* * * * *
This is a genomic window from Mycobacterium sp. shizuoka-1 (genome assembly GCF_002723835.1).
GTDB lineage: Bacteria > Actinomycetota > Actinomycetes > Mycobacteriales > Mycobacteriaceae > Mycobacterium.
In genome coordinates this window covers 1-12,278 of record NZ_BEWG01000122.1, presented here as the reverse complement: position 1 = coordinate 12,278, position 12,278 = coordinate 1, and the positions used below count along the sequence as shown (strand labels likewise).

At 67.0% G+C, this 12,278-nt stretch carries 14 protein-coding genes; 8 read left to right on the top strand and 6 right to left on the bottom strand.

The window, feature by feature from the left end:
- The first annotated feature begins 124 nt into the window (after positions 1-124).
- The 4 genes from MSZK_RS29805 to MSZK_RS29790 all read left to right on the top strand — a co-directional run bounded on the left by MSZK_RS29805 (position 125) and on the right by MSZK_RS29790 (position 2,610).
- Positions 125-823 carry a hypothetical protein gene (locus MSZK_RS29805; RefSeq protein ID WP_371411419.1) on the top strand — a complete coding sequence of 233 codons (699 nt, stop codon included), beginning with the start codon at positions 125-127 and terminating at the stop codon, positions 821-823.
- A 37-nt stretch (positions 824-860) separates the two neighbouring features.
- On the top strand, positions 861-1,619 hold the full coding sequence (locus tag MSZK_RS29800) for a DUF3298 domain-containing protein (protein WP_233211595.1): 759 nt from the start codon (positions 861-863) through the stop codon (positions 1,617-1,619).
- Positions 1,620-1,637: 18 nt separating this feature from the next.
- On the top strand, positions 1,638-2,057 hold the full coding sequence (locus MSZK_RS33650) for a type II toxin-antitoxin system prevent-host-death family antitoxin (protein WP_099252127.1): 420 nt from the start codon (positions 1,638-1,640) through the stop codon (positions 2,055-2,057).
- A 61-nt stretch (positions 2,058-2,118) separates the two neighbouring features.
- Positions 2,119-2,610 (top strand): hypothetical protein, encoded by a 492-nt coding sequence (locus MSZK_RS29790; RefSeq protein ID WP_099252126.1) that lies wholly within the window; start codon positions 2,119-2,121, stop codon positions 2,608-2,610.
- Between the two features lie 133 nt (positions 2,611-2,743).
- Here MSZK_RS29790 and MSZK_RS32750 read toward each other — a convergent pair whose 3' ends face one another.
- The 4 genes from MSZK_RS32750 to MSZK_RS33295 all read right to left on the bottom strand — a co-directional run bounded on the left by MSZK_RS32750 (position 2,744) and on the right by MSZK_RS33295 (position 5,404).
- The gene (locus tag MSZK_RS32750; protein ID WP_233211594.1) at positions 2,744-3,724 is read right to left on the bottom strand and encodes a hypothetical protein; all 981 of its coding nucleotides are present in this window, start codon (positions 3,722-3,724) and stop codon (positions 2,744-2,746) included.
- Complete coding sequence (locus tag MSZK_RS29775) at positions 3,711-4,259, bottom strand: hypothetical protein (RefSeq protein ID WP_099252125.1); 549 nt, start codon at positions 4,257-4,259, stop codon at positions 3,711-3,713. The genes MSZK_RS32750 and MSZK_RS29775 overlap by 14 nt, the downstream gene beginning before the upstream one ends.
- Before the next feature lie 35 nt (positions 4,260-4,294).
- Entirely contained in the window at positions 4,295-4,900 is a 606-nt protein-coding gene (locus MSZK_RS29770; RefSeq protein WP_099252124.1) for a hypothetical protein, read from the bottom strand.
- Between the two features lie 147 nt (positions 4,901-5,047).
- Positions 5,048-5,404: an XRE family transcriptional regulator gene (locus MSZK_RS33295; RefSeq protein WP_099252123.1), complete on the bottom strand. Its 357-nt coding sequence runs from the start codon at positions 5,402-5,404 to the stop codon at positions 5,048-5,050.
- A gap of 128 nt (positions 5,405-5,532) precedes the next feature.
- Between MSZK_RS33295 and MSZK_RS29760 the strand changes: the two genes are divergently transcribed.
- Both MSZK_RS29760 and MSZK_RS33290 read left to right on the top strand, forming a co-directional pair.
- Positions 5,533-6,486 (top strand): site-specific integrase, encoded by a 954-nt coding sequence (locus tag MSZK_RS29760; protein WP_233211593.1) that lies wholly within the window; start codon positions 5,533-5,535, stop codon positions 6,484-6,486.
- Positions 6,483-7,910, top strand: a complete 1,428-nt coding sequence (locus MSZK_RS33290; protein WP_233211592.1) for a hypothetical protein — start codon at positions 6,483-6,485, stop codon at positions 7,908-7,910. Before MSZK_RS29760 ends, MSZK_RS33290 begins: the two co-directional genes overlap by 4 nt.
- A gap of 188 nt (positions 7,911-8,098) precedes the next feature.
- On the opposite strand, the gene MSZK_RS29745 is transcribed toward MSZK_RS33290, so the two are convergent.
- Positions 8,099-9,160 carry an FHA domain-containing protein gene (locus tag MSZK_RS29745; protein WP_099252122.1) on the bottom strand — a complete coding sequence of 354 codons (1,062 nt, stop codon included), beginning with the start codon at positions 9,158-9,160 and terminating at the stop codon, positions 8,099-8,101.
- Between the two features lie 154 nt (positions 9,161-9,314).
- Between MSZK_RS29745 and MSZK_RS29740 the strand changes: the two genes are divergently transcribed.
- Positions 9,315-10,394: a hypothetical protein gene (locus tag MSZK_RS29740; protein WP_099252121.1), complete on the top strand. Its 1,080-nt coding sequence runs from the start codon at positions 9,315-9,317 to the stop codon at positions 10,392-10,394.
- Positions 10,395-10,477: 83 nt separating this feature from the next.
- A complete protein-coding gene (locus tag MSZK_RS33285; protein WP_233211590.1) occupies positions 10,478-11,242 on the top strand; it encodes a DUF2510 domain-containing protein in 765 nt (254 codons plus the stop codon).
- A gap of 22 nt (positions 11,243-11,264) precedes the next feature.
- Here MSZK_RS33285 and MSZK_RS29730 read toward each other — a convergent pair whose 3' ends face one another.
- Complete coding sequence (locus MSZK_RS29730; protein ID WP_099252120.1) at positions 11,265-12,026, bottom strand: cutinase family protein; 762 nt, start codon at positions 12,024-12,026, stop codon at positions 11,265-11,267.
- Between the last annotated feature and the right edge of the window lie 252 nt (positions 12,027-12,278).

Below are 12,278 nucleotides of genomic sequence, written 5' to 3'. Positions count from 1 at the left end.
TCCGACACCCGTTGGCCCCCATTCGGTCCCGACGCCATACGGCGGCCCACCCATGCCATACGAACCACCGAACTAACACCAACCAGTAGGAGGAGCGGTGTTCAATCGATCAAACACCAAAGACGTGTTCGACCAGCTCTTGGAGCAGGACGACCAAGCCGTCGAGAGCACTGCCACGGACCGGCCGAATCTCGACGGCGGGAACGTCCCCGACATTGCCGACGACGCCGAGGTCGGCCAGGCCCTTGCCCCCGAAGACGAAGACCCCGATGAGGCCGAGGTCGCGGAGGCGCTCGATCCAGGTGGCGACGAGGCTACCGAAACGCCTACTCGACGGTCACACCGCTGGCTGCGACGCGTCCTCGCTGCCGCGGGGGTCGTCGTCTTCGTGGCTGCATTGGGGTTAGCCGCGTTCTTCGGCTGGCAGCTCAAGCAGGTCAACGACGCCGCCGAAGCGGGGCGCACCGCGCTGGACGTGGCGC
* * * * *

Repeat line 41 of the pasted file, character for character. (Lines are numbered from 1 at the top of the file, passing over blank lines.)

Below are 12,278 nucleotides of genomic sequence, written 5' to 3'. Positions count from 1 at the left end.